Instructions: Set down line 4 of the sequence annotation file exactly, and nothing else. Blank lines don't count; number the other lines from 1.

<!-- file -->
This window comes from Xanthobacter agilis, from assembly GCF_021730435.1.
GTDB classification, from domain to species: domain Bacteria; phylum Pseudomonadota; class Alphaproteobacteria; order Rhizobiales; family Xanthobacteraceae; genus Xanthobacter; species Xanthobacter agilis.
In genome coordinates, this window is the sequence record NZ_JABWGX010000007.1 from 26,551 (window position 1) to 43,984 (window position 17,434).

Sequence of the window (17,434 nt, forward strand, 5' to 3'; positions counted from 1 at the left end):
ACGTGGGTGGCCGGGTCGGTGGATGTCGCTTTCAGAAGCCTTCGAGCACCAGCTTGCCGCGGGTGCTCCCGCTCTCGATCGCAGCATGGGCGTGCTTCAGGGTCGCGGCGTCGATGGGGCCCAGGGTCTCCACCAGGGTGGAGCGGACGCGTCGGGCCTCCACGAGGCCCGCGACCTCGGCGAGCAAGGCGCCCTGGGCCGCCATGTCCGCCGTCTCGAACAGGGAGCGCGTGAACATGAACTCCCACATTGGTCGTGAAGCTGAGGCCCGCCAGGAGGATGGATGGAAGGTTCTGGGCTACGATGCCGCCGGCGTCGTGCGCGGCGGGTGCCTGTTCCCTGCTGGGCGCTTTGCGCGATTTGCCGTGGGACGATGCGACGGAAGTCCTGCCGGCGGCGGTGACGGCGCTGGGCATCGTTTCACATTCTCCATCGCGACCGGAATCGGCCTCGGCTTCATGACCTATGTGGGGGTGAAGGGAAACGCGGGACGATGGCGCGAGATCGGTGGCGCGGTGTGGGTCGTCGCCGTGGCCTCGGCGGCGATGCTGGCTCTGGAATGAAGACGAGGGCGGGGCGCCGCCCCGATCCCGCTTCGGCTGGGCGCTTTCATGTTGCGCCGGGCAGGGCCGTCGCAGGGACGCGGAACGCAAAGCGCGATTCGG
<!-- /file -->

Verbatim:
Sequence of the window (17,434 nt, forward strand, 5' to 3'; positions counted from 1 at the left end):